The first task that was required of the Judenrat was that they acquire a list of all

Jews in Kielce, ages 15 through 50, and their respective genders and professions. 

Afterwards, the Judenrat was to collect a contribution for the Nazi forces, amounting to

800,000 zloty.  Based on the Judenrat’s records, as of September 1939 there were approximately 18,000 Jews living in Kielce.  By March 1940 the Jewish population had grown to 25,400, following the influx of Jews who were fleeing from western Poland. 

Jews from Lodz and Kalisz were brought to Kielce.  Approximately 3,000 Jews from

Krakow also followed suit.  In February of 1941, approximately 1,000 Viennese Jews arrived in Kielce.  In March of 1941, four transport groups arrived, comprised of 6,500 additional Viennese Jews.  With the sudden and voluminous influx of Jews, there was a dearth of living space.  An estimated 1,500 Jews found living quarters in the Great



As of December 1940, the Nazis replaced Dr. Pelc with Hermann Levy. 

Pelc, who had been a social welfare agent prior to the war, refused to inject Jewish hospital patients with poison—as per the Nazis orders.  Thus, he was imprisoned and then sent to Auschwitz, where he later died.27


On September 15, 1940, the Nazis made a decree forbidding the Jews from leaving their homes at night.  Shortly thereafter, between the days April 2-5, the Jews were concentrated into two ghettos.  Inside of the ghetto stood a total of 500 houses, in which could live a maximum of 15,000 Jews.  Unfortunately though, more than 25,000

Jews now found themselves crowded into these tight living quarters.

In early 1941 the Nazis established several work camps within the district of

Kielce.  There were approximately 2,000 workers interred there, most of whom were involved with the stone quarries.  In the spring of 1941, several Jews were rounded up from the Kielce Ghetto and taken to the Blizyna labor camp.28


With the monetary aid provided by the Joint Distribution Committee, the Judenrat established two soup kitchens in the fall of 1940 within the ghetto.  Between the two kitchens there was a total of 600 meals distributed per day.  By the beginning of 1941 this number had doubled.  In March of 1940 the Jewish hospital was destroyed, and in

December 1940 the Judenrat established orphanages and old-age homes—most likely, because of the shrinking number of viable caretakers.  As aforementioned, many physically fit adults were being sent away to do forced labor and other members of the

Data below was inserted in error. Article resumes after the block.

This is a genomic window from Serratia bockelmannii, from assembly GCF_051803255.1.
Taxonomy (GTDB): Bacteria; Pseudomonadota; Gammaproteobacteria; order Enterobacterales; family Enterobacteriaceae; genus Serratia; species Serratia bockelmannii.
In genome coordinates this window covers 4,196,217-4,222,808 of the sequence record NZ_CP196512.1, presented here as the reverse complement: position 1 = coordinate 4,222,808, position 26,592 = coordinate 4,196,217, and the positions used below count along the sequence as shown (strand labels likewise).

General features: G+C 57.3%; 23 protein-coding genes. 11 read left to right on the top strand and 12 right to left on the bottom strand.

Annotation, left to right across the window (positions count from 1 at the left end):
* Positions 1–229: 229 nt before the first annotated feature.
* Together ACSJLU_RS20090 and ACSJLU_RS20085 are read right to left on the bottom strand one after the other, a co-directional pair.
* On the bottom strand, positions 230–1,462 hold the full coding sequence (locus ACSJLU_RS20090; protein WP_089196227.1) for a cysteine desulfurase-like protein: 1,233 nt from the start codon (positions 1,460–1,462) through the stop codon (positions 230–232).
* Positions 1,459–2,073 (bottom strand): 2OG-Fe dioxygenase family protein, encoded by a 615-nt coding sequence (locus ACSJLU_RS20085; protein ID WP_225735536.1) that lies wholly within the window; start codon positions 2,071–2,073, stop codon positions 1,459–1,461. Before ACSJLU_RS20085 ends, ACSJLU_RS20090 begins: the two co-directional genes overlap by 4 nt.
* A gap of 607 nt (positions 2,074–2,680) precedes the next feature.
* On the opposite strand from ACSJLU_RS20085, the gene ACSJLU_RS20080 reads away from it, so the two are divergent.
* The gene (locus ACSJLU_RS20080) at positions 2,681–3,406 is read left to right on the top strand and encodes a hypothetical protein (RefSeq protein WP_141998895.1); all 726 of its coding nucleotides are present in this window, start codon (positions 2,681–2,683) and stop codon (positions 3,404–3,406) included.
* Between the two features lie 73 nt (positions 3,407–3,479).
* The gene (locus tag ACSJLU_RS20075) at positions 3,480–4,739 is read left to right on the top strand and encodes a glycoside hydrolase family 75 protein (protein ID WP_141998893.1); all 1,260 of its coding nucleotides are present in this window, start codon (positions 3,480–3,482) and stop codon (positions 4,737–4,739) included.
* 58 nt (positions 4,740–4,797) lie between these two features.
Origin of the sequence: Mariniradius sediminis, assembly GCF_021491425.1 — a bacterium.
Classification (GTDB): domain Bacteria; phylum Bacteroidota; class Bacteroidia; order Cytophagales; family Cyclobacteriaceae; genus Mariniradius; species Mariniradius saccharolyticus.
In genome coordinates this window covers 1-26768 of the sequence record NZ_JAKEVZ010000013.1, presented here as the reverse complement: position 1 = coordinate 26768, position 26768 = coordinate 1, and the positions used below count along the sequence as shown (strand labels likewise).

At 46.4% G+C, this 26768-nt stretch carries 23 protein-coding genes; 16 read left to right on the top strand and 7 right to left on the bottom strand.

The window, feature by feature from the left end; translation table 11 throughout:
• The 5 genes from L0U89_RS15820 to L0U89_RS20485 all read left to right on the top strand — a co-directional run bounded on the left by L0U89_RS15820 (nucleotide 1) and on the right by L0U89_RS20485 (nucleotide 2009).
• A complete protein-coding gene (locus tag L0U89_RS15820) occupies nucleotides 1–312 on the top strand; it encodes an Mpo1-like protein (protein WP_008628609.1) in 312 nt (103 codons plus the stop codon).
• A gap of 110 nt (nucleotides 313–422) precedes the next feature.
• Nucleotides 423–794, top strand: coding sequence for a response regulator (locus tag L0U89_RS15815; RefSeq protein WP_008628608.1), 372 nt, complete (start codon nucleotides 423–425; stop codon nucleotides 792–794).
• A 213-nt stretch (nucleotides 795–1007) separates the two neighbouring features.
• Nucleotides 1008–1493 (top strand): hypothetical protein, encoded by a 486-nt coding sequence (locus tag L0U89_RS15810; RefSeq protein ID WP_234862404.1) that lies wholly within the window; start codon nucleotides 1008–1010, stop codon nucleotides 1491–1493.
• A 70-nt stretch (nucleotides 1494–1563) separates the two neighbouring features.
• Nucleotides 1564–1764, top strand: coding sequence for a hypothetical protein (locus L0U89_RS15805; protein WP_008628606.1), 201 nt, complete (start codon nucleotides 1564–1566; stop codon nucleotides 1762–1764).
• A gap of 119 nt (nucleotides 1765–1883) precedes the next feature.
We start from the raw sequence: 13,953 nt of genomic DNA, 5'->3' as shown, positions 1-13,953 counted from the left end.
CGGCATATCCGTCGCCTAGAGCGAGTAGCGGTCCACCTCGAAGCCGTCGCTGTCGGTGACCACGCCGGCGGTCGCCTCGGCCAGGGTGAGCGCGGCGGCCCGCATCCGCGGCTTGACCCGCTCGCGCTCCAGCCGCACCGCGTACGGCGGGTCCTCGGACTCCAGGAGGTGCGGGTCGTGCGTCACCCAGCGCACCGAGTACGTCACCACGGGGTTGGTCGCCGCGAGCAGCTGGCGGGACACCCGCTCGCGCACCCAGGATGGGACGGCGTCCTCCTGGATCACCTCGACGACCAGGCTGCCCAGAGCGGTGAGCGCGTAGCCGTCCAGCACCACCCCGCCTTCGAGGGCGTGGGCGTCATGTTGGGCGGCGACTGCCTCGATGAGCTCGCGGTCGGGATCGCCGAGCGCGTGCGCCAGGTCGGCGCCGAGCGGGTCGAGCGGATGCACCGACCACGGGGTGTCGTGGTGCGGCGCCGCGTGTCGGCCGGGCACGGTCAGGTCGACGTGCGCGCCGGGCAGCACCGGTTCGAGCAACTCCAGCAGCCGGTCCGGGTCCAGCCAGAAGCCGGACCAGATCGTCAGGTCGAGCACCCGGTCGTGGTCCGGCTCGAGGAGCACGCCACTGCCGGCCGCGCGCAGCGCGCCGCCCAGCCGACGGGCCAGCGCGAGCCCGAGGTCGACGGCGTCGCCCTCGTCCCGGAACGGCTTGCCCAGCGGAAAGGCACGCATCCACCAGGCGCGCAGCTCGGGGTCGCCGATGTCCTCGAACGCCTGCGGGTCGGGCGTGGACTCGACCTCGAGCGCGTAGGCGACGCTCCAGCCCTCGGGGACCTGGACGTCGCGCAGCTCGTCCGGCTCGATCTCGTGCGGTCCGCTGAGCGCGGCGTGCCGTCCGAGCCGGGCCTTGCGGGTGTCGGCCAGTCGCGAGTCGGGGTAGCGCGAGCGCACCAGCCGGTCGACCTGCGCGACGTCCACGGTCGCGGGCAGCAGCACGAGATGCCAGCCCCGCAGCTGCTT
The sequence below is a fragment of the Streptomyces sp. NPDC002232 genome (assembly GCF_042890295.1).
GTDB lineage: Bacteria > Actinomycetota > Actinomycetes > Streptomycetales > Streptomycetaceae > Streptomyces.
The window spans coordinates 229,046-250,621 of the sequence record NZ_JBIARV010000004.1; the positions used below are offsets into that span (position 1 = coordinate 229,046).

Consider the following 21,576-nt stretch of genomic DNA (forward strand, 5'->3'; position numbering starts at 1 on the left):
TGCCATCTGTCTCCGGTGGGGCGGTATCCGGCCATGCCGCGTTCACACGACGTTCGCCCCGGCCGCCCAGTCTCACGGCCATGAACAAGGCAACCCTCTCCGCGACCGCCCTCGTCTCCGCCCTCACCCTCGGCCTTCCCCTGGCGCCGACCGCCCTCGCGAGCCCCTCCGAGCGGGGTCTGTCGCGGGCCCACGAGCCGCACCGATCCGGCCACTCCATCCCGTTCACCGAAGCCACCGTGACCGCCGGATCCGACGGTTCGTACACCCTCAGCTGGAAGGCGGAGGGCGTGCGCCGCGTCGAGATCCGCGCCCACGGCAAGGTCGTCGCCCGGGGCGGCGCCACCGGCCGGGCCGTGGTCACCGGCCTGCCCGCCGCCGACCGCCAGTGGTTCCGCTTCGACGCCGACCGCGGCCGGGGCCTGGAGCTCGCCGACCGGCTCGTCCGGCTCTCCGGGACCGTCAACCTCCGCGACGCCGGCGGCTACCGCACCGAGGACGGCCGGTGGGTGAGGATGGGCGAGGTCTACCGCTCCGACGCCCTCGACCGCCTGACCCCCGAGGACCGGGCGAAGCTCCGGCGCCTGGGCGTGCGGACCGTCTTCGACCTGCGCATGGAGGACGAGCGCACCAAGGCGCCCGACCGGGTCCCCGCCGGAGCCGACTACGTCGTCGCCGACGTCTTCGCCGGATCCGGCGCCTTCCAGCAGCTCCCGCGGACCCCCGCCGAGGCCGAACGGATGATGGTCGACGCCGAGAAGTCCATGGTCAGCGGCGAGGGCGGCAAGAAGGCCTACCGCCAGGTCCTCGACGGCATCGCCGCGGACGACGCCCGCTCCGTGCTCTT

Kehillah were dying—due to overly crowded living conditions, poor nutrition, and epidemics such as typhus.29


In January of 1941 Nazi officers caught two unfortunate Jews, just as they were leaving the Mikvah one Friday before the Sabbath.  The Nazis dragged them through the streets of the city, and afterwards shot them.  By the end of February of 1941, a group of

S.S. officials had set up shop in Kielce.  This included Hans Geier, who was frequently known to steal Jewish-owned possessions, and Dr. Ernst Karl Thomas.  Together, the two of these officials oversaw the deportation of the Jews to the extermination camps.


2.  1942-1943: Liquidations and Extermination Camp Transports 

 In March of 1941 a Nazi Aktsie or death camp transport was organized, in which

Nazi-deemed Communist activists, along with three Jewish doctors were deported to

Auschwitz and murdered there.  In January of 1942 seven Jews were shot for trying to leave the ghetto.  During the summer of 1942 Ukrainian and Lithuanian fighting units, and SS police units began liquidating the ghettos in the neighboring Radom district. 


The Kielce Ghetto’s liquidation process began on August 20, 1942 and lasted until August 24, “when all the Jews, with the exception of two thousand who were young and healthy, were loaded on freight trains and sent to Treblinka.”30 The Judenrat leaders, Jewish police members, and their respective families, were each permitted to remain behind in Kielce.  The Jewish police rounded up the Jews in the streets for transports and informed them that they were each allowed to take with them a package of food and personal belongings weighing up to twenty-five kilograms.  The SS official, Ernst Thomas, oversaw the Selektsia process that took place in the synagogue.  All of the younger and more physically fit Jewish citizens were allowed to return to the ghetto, since they were still capable of performing manual labor.  The majority of this group though, was sent to the local train station, from which they were to be deported to the extermination camps.  A total of 130 Jews were shoved into each of the sixty cattle cars—which had been sitting exposed for several hours, to the sun’s strong summer rays. 

The Nazi officials would shoot any of the Jewish police who even dared to give food or water to any of the deportees.


During August 22-23, there was an additional Aktsie enacted by the SS officials. 

The elderly and sick were hastily shot in their homes or in surrounding yards.  On the 24th day of August, the Jewish hospital was liquidated and Jews who had somehow avoided the earlier transports were now chosen for this final transport.  On this last day of liquidation, the SS officials also murdered the heads of the Jewish police, Yehudah